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28

March


Rats in the Cellar. Wednesday March 28, 2018

Do any of you remember Billy Smart's Christmas Circus? Forget watching The Sound of Music for the third time, the circus was the thing I loved.

My sister liked the high wire act and my brother laughed at the clowns with their big feet and the car which fell spectacularly apart as they drove off at the end, but I loved the animals.

I loved the glossy black horses as they cantered in slow formation, precise as any dressage Olympian, the plumes on their heads dipping in time to the music. I loved the madcap antics of the dogs as they jumped through hoops and balanced on balls, tongues lolling and a twinkle in every eye. I even liked the ponderous grace of the elephants. But I never liked the big cats.

The lions and tigers never seemed to enjoy themselves. They did their tricks and were rewarded with a bit of meat on a stick, but they always seemed grudging. They would snarl at their trainer and each other and one always got the impression his whip was for real. And any show which needed a cage to protect the audience didn't feel right for me.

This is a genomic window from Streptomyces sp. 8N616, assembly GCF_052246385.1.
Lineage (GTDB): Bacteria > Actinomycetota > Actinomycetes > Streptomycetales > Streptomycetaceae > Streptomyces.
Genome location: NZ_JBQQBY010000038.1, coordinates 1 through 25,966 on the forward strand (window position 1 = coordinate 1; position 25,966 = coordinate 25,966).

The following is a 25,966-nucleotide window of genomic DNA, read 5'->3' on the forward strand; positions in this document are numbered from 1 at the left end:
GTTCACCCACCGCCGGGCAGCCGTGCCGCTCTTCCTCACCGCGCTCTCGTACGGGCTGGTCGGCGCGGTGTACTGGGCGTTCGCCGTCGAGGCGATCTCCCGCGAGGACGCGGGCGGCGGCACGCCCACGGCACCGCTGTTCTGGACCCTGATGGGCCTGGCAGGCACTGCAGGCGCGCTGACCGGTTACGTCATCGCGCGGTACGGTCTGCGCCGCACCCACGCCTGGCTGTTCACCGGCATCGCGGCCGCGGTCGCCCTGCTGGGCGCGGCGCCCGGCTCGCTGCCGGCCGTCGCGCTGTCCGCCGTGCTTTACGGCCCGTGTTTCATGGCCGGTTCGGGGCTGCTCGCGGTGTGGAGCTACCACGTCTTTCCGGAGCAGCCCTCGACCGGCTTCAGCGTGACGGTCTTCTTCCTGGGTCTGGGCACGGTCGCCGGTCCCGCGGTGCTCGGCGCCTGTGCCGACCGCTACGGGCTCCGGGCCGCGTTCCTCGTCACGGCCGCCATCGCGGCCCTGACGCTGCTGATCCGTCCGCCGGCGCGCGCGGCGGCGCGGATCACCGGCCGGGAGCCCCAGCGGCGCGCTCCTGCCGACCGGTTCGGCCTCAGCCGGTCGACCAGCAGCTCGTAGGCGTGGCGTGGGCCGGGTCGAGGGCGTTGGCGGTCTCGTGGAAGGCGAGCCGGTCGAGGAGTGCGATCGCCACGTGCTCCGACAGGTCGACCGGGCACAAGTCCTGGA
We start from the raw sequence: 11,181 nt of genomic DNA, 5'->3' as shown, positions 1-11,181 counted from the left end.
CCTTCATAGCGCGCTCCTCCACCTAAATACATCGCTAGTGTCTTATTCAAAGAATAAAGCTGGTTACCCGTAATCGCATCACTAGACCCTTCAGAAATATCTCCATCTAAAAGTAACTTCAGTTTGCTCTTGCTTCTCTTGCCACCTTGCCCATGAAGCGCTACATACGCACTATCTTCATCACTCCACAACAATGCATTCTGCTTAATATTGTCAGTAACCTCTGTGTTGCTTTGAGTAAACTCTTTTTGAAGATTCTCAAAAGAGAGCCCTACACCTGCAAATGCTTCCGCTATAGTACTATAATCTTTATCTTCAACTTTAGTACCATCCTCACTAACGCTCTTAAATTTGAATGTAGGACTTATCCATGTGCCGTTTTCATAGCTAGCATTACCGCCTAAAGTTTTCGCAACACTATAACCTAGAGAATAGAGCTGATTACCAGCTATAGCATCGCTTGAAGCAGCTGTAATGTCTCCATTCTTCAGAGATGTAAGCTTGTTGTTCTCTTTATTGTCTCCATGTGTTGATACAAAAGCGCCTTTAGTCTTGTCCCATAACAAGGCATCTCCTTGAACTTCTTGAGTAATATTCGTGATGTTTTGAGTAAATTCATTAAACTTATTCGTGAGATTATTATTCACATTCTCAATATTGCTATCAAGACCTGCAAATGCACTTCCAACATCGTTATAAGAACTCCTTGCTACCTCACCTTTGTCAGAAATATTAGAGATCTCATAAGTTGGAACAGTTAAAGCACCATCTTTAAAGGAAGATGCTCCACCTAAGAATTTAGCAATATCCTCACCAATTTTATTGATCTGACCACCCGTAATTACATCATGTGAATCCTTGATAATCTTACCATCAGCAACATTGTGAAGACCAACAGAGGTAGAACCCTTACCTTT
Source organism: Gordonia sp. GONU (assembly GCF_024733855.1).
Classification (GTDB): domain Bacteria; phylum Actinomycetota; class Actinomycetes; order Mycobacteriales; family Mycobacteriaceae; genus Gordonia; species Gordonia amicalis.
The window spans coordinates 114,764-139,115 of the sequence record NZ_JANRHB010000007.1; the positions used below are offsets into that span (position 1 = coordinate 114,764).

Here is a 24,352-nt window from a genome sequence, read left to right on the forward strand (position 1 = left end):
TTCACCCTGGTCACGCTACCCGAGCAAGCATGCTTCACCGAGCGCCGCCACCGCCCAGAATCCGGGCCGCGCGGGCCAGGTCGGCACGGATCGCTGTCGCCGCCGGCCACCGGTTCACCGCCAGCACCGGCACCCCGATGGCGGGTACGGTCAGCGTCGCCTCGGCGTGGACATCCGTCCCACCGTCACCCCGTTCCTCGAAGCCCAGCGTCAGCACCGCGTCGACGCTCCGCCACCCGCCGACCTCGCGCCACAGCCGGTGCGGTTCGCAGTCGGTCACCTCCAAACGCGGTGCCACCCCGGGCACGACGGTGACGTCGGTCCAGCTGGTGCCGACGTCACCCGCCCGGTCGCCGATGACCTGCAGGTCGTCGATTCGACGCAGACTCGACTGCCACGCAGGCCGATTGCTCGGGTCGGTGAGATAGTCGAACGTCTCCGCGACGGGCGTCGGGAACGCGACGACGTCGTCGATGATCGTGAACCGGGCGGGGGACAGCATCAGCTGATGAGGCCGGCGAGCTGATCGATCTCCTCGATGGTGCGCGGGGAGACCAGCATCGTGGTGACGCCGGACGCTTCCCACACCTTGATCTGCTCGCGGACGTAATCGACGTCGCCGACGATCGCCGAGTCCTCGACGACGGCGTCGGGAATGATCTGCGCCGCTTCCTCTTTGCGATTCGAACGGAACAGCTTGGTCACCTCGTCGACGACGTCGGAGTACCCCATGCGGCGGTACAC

Times have changed now. Performing animals are not accepted now in the way they were. It won't be long before it is illegal to use them in circuses. That may be for the best.

I remembered the circus yesterday when I made an unthinking comment and found myself transported to an arena with several angry tigers!

Not real tigers of course. People I thought I knew. But they might as well have been tigers.

Oh, I knew they all held opinions different from mine, but I had not expected the venom, the vitriol and the outrage my comment caused. People were caught unexpectedly on the raw, and they reacted.

There was much ill-feeling as my friends fought among themselves. Some of them attacked me. But my comment was innocuous; it just opened the door on previously unsuspected resentments and bitter passions. Resentments and passions which were then vociferously justified, while other views were viscously attacked.

C S Lewis used the analogy of rats in the cellar. He points out that this ill-temper and bile is always present, like rats in the cellar, and the sudden opening of the door will reveal them. "The rats are always there in the cellar, but if you go in shouting and noisily they will have taken cover before you switch on the light." I just happened to switch on the light unexpectedly.

I have my own rats. They hid from the tigers yesterday, but they resent them. Maybe my rats are tigers too.

Maybe I need to go into my own cellar with a whip and a chair and tame those rats.

But I'd far rather find those tiger-striped rats, trap them, and let them go far, far away from me.

Because I don't want rats in my cellar at all.

Mary
A Moodscope member.

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